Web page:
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All too many times overwhelmed caregivers are physically and emotionally depleted and need to take time to rest and care for themselves. Believing in a holistic approach to caregiver stress and a strong commitment to helping our members find the right solutions, we created this blog to help you connect with others who, like you, may be facing the same eldercare issues and challenges. Feel free to comment, ask questions, and submit articles. Please forward the blog link to your family and friends. They'll be glad you did.

Warm regards,

Patricia Grace
founder & CEO
Aging with Grace

Thursday, January 19, 2012

How Often Do Women Really Need Bone Density Tests?

Screening for osteoporosis can protect against fractures, but many women may be getting tested too often.

Older women are at higher risk of developing osteoporosis and bone loss, which can lead to potentially debilitating bone fractures. To gauge bone strength in these patients, many doctors order bone mineral density tests every two years — which is how often Medicare reimburses the test — but a new study finds that such screenings can be delayed much longer.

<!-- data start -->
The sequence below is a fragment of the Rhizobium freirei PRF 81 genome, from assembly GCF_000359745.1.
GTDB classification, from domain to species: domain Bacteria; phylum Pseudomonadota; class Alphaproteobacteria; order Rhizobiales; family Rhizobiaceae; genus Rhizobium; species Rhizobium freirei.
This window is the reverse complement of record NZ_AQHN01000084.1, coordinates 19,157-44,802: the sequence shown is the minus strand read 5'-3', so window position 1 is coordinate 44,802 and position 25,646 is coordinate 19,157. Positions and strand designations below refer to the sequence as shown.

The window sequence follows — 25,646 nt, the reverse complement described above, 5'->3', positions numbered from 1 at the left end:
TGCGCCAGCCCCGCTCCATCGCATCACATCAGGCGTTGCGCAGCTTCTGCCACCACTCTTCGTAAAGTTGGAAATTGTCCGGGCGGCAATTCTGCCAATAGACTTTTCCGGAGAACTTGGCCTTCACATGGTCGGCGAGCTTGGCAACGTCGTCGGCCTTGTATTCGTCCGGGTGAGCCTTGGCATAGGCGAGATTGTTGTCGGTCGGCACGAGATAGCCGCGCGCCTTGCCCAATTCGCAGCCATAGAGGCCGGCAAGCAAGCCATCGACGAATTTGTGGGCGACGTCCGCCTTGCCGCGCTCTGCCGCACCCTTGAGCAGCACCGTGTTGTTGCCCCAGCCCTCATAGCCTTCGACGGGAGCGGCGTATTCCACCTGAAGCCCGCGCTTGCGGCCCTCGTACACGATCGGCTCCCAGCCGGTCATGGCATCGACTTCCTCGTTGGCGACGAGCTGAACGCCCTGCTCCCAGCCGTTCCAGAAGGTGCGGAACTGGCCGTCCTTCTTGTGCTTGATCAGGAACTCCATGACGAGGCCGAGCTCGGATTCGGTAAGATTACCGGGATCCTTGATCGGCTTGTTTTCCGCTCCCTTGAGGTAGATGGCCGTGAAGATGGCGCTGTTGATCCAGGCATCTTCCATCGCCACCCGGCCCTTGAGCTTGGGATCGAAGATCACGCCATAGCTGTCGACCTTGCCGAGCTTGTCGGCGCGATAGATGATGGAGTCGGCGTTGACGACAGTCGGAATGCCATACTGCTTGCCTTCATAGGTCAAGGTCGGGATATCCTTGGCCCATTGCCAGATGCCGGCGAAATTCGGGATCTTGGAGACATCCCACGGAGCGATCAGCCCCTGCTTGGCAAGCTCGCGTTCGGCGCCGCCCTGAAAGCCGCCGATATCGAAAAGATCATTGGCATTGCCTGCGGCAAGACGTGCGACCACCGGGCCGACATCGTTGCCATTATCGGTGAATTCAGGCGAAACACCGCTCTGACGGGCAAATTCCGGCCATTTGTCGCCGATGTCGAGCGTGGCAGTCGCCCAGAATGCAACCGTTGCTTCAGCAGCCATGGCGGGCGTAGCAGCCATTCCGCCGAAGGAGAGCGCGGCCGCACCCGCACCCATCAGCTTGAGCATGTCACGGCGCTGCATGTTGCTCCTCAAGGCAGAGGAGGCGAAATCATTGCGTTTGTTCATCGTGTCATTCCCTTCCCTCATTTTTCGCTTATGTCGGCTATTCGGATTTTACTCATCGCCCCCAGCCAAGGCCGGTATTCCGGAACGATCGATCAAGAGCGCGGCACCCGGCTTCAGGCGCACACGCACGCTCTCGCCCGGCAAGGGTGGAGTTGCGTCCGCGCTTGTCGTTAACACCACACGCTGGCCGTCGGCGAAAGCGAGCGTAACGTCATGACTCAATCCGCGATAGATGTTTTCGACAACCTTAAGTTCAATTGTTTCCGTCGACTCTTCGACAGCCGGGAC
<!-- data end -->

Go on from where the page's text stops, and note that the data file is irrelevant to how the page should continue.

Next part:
The latest research, published in the New England Journal of Medicine, suggests that most women with normal or near-normal scores of bone density on an initial test may not need another one for up to 15 years.

The study addresses a difficult question that many doctors caring for older patients face. Bone mineral density readings, or T scores, which measure bone thickness at certain spots, usually the hip and spine, compare patients’ bone density to that of a healthy young adult. So, a T score of -2.5 or lower qualifies as osteoporosis, and women at these levels are recommended to continue testing regularly and begin drug treatments to strengthen their bones. But what about women with slightly higher readings? Do they need to be monitored as often?

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